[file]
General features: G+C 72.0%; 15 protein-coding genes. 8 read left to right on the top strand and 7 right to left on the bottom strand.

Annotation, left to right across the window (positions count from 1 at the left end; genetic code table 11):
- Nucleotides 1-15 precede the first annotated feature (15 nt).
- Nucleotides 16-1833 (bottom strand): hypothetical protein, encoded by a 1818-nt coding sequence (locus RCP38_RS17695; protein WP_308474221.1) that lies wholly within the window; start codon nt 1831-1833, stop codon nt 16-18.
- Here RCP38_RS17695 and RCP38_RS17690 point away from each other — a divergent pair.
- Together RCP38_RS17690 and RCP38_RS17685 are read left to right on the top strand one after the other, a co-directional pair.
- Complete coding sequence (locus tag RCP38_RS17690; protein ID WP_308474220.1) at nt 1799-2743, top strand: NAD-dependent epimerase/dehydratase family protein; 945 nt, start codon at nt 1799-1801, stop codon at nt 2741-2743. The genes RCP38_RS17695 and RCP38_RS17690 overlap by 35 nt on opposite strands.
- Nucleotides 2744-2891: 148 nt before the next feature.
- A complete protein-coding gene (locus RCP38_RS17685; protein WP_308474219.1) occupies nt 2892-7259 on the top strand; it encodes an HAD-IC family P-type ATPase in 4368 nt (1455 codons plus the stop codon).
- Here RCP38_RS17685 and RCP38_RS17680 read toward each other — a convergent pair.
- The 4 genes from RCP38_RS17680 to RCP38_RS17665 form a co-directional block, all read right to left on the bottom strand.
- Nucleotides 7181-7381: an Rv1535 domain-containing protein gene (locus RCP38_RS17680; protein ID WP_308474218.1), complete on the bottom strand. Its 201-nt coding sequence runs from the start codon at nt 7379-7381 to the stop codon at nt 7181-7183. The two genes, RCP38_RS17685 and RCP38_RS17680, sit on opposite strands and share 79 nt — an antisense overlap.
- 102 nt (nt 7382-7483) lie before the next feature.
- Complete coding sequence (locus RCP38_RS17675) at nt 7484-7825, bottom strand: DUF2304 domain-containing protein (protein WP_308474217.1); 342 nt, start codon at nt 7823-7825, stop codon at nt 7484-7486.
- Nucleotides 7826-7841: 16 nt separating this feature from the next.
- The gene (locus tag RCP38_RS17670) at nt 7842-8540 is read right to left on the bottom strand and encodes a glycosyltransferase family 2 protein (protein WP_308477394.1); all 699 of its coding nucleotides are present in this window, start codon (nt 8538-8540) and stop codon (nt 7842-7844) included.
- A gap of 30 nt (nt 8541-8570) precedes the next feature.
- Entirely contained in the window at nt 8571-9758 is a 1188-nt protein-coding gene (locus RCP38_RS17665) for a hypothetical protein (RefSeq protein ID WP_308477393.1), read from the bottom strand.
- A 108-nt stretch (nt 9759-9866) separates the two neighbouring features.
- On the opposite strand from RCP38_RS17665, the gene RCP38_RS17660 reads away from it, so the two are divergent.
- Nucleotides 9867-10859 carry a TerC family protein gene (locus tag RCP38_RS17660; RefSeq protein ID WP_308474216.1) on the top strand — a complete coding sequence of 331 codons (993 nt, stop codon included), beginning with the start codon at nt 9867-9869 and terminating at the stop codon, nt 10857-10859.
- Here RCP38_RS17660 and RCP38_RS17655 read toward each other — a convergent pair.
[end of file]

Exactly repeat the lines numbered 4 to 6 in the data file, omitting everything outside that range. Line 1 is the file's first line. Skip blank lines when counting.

- Nucleotides 16-1833 (bottom strand): hypothetical protein, encoded by a 1818-nt coding sequence (locus RCP38_RS17695; protein WP_308474221.1) that lies wholly within the window; start codon nt 1831-1833, stop codon nt 16-18.
- Here RCP38_RS17695 and RCP38_RS17690 point away from each other — a divergent pair.
- Together RCP38_RS17690 and RCP38_RS17685 are read left to right on the top strand one after the other, a co-directional pair.